An early autumn in the mountains

Come forth into the light of things, let nature be your teacher.

Feet in the leaves

Coming home is the comedown of any adventure. Reality hits you in the face as soon as you land back where you started. Time seems stranger. You are left in a daze wondering where the time went. You play the memories over and over in your mind to make them last. Even if ‘reality’ becomes a stark contrast to beautiful memories, we need to get away because it helps us to step outside the rut. 

After the last few months, my mindset was: ‘That’s it. We are out of here!’ and I’m glad because I’ve just come back from a beautiful weekend in the Blue Mountains with D (my better half), where the air was fresh and the bushwalks aplenty.

Day 1


We arrived in Wentworth Falls late morning ready to charge through the bush on the Wentworth Pass (starting at the WF car park). We walked across the cliff face, down to nine sets of steep ladders, the Slack Stairs. We followed the base of the cliff around to Sylvia Falls (pictured), up to Empress Falls and the Queen Victoria Lookout, made our way to the Conservation Hut and back to the car park via the short cut track. This took about 2.5 hours and it’s about 5kms (which seems slow, but remember it’s the bush). It was a beautiful day and lovely walk, a little damp so we didn’t take the good cameras. It was stunning, except for being a breeding ground for leeches, so we couldn’t stop anywhere for very long.

Flowers by the fireplace

I couldn’t wait to get to our cottage, Tricklebeck. It was a wee little cottage off Shipley Road in Blackheath. When we opened the door, we were greeted by Miles Davis playing on CD. Sitting by the fireplace were red wine, chocolates, and two raspberry muffins to whet our appetites. D made sure the kitchen was sufficient for our T-bones that we had at the ready and boy were they demolished! If there was a word for this night, it would be peaceful. And peace hasn’t been coming in leaps n’ bounds recently.

Flowers by the Cottage

Day 2

Mt Solitary

We had a big breakfast – of fresh farm eggs, bread, fruit and freshly crushed Apple Juice from the Logan Brae orchard up the road – to prepare for our big walk. After breakfast settled, we headed south of Katoomba to the Mt Solitary walk, signposted for experienced walkers. Our aim was to reach the lookout that is found after the big climb to the summit. We made it and were rewarded with the magnificent views. It was a really beautiful walk and perfect weather. It was a great challenge as usual. It’s about 14-16 km return trip from the Golden Staircase car park on Narrow Neck to Mt Solitary and the lookout and back. It took about 6 hours with breaks. I drank all 3 litres of my water and made a note to myself to bring more next time. On the way there and back, we spotted two baby snakes (they looked like baby browns), little lizards and leeches making a feast of our legs (delicious).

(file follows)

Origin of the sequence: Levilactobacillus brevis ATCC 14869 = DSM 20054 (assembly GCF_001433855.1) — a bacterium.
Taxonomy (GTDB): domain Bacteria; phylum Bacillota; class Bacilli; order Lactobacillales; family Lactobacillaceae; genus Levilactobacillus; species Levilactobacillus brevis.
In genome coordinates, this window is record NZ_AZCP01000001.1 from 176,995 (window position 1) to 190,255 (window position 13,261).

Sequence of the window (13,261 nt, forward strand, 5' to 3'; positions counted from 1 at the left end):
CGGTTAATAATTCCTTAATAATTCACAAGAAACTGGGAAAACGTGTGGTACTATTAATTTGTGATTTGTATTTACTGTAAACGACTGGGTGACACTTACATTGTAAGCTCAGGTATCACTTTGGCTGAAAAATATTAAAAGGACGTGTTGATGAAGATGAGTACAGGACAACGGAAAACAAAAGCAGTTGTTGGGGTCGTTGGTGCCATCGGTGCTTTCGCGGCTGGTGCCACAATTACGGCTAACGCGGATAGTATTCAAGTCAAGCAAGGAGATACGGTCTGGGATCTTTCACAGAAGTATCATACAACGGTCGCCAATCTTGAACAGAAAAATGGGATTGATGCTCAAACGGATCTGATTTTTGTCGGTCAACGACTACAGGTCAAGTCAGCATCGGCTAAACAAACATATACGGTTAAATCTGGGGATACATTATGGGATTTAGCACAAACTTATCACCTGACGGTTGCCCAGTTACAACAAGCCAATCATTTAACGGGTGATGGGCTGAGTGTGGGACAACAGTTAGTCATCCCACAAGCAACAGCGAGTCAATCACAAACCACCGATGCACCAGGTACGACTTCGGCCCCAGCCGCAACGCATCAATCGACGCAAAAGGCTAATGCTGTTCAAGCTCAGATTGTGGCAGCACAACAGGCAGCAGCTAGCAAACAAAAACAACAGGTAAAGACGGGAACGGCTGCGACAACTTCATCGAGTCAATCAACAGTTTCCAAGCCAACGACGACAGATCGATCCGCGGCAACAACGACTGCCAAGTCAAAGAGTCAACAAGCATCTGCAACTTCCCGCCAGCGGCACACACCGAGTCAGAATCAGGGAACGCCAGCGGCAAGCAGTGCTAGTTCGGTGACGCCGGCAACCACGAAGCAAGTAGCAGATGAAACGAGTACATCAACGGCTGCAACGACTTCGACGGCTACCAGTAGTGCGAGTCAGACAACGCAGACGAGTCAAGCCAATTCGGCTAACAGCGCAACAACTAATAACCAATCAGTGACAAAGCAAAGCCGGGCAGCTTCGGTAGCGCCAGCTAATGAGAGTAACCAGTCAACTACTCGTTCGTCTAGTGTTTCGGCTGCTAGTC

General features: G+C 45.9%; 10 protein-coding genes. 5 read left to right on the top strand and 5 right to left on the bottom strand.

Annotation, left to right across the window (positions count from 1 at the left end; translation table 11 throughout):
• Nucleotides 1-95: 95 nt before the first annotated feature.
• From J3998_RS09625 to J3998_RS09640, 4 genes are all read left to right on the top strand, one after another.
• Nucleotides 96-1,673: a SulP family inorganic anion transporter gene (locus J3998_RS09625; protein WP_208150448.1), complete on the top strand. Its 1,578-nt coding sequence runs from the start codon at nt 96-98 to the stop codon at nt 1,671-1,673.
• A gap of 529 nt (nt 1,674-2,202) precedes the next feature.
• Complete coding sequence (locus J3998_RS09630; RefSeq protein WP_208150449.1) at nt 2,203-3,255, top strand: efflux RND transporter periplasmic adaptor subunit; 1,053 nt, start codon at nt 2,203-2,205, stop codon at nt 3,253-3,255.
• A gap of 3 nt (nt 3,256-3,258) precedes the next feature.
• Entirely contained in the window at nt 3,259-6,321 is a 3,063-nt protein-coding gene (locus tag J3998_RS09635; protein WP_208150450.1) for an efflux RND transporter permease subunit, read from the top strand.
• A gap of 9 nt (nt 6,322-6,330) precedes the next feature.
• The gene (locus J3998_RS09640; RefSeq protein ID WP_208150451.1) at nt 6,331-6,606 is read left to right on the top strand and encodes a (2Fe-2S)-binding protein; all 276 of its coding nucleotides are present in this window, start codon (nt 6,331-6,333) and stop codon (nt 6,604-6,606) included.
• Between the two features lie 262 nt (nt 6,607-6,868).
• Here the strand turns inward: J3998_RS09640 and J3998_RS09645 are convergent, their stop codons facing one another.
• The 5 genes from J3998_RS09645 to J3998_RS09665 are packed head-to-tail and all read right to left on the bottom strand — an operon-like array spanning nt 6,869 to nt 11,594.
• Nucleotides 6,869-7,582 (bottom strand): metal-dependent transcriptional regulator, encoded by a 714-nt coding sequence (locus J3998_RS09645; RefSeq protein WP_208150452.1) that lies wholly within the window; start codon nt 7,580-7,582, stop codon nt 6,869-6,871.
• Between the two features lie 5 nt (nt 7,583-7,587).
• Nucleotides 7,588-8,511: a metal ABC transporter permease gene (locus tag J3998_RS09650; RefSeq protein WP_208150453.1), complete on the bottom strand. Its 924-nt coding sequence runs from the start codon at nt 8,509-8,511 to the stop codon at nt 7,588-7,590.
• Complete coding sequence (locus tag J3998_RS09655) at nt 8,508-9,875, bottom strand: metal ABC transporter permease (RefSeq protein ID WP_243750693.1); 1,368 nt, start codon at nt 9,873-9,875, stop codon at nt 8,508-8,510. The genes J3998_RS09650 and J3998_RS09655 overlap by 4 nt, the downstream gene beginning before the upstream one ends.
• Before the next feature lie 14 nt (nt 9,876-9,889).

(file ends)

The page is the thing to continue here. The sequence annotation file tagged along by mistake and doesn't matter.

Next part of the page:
Mt Vic Flicks:

We finished the day off with perfectly BBQ’d chicken thighs in honey and then headed off to Mount Vic Flicks where The Master (2012) was playing. An old lady let us in and we sat behind rows of grey heads. With an old-school snack bar and cinema, and a movie based on a World War II veteran suffering from PTSD, we really felt we had travelled back in time. Although this movie is a feat in cinematography with raving reviews, we unfortunately felt it was a real flop! But each to their own. We left confused but slept beautifully that night nonetheless.

Day 3

White in Mt Tomah

With sore legs, another walk was not on the cards for our third and last day in the mountains. Instead, we checked out the markets and gardens in Leura and bought chocolates at Josophan’s (best chocolates ever, perhaps). We had a coffee from a smaller café, from a cute waitress in a tight floral dress, for the trip to Mt Wilson’s tree-lined streets (a little later in autumn and the trees would be at their prime). Then we shot off to Mt Tomah Botanic Gardens with a dull and high contrast light, but a beautiful day and some nice photos anyway. We went back to Katoomba to find Leprechauns walking up and down the streets and had a beer at the Station Bar before dinner at the Avalon Restaurant on Katoomba Street, totally topping the weekend off. Sublime!

It’s a shame to return home, but this, I hope, will one day be home.



49 responses to “An early autumn in the mountains”

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